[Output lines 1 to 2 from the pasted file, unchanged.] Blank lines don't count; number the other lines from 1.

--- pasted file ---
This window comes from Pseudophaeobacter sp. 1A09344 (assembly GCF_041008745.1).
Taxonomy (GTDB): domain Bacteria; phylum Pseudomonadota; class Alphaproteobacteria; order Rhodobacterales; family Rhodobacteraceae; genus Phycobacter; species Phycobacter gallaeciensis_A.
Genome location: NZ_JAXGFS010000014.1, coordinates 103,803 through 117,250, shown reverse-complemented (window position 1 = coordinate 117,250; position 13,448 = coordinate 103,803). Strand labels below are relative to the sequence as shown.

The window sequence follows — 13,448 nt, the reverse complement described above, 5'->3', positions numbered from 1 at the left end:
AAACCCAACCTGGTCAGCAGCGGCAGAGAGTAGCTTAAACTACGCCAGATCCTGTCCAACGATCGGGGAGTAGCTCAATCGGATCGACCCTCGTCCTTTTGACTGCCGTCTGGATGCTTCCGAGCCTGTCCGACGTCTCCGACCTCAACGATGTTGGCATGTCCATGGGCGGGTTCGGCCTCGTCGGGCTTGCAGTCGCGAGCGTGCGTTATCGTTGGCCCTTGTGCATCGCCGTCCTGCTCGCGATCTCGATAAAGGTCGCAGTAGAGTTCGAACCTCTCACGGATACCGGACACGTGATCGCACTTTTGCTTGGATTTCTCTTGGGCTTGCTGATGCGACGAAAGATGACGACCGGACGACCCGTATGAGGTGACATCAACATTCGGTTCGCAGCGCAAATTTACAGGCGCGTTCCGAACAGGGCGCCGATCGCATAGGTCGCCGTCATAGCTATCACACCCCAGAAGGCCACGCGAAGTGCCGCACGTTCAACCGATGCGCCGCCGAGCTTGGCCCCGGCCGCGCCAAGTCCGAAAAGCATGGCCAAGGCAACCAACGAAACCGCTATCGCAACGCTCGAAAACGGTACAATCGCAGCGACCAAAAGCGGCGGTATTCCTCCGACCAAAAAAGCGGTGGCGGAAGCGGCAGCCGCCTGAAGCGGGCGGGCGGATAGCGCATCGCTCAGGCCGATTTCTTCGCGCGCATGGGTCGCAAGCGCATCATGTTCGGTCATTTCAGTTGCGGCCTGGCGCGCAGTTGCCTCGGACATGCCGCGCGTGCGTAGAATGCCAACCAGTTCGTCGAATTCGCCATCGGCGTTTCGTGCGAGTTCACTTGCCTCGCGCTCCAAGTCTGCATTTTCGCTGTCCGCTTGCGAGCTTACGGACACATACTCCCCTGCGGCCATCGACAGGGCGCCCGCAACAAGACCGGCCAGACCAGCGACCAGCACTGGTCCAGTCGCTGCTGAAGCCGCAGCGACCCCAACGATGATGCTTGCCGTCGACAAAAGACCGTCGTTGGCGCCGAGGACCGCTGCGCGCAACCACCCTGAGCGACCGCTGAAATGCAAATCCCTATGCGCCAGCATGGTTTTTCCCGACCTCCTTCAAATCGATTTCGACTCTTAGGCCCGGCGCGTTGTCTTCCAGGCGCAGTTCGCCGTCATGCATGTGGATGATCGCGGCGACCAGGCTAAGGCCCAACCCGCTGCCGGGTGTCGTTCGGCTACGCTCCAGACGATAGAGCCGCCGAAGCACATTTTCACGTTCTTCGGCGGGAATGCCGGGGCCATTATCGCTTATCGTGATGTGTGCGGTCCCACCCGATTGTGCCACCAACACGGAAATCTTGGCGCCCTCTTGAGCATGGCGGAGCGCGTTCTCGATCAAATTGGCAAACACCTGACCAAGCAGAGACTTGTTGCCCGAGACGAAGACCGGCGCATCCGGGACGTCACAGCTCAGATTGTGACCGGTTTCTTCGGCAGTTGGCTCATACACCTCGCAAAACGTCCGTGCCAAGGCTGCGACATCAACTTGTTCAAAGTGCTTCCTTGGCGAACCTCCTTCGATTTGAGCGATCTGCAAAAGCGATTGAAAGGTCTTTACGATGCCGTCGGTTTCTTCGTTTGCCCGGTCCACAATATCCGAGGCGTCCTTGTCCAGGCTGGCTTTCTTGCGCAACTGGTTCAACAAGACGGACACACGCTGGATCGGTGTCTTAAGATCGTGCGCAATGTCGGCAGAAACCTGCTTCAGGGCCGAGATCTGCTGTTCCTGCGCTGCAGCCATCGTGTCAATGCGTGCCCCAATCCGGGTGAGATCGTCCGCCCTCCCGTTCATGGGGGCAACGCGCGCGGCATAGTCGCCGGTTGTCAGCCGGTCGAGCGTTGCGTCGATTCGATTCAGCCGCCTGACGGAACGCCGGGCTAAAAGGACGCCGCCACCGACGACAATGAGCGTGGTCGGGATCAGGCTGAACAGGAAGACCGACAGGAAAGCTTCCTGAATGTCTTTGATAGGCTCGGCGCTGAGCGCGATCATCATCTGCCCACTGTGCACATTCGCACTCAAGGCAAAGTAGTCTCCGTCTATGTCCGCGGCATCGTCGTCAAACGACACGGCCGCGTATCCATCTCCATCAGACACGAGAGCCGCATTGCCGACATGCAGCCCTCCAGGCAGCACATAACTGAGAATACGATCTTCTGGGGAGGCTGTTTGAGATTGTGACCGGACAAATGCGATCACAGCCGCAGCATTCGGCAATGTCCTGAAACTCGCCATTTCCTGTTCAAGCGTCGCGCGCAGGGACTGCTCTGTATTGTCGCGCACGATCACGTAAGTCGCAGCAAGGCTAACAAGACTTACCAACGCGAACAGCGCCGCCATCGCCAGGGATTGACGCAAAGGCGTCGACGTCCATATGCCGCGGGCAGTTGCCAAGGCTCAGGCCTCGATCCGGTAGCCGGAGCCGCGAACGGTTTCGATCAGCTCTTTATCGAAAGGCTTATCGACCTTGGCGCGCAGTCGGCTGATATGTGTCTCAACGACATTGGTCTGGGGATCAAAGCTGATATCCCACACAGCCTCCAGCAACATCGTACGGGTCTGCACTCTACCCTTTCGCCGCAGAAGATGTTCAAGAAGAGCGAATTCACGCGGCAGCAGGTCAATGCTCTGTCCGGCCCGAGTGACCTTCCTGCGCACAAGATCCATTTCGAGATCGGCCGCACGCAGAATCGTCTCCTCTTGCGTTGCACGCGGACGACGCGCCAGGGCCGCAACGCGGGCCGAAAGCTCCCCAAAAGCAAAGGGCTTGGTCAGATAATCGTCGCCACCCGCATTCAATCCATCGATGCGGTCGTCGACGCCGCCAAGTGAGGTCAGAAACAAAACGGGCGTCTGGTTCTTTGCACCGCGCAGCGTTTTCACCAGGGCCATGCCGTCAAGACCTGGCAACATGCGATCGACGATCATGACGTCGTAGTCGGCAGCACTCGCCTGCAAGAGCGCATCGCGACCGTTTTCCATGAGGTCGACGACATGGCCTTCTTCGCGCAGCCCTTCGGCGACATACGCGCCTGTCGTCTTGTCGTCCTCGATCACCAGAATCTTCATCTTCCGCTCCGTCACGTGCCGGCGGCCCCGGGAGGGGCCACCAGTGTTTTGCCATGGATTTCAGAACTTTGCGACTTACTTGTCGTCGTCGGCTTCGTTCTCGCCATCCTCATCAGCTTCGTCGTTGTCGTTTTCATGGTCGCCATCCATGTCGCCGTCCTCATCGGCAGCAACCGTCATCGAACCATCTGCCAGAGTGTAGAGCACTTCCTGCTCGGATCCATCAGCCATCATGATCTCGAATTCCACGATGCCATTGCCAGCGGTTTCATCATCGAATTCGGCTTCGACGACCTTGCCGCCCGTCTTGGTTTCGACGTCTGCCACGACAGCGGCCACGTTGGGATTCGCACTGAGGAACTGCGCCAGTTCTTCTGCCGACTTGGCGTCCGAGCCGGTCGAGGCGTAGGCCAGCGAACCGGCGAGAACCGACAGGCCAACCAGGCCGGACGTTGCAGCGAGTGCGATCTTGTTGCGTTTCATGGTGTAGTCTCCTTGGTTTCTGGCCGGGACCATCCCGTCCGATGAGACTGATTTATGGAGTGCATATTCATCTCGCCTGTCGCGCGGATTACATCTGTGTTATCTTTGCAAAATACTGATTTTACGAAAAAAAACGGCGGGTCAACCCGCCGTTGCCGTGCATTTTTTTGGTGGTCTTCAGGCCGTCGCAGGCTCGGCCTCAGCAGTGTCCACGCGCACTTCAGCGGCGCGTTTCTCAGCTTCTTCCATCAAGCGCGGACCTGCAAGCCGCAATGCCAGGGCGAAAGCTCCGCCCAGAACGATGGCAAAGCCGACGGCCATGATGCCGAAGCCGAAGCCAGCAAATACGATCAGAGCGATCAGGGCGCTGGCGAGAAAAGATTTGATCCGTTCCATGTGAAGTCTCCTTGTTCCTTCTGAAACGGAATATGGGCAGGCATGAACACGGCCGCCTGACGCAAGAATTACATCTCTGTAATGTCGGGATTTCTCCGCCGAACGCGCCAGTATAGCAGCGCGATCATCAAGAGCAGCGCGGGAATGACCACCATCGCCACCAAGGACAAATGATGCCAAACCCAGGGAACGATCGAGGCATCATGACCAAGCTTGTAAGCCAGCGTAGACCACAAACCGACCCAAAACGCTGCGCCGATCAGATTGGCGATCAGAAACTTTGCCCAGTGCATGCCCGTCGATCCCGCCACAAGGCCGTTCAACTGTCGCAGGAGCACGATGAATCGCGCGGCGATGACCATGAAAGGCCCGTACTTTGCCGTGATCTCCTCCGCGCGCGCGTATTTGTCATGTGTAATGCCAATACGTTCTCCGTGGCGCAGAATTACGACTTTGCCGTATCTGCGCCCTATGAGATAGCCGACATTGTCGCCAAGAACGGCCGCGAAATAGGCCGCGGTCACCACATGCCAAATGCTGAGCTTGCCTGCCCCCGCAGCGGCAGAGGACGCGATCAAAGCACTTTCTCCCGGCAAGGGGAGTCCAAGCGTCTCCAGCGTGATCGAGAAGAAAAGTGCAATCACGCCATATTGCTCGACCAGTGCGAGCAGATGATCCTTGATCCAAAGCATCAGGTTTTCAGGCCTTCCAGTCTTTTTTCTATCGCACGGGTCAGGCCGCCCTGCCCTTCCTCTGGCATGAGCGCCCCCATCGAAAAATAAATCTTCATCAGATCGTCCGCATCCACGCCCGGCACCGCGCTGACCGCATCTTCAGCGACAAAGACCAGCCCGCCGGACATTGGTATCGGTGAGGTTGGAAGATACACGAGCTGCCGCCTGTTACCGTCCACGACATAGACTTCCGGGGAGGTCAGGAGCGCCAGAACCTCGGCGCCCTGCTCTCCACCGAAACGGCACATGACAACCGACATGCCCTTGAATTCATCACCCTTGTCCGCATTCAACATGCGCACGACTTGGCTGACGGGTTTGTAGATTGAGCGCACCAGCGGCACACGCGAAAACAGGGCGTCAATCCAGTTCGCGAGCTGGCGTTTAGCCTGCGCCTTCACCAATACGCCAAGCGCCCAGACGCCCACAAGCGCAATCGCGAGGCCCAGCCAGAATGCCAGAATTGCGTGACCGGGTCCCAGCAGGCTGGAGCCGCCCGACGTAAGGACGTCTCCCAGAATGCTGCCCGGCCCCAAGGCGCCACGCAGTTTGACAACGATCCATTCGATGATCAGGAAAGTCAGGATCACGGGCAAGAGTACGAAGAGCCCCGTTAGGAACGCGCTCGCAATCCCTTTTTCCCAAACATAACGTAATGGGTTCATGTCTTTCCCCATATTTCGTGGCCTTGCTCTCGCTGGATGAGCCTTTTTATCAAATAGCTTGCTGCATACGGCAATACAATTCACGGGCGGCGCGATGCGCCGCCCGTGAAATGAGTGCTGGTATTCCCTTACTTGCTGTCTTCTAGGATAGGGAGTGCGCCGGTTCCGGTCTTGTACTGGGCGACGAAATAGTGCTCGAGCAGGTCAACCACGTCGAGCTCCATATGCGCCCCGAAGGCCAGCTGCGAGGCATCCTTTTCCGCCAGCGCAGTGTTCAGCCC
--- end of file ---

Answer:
This window comes from Pseudophaeobacter sp. 1A09344 (assembly GCF_041008745.1).
Taxonomy (GTDB): domain Bacteria; phylum Pseudomonadota; class Alphaproteobacteria; order Rhodobacterales; family Rhodobacteraceae; genus Phycobacter; species Phycobacter gallaeciensis_A.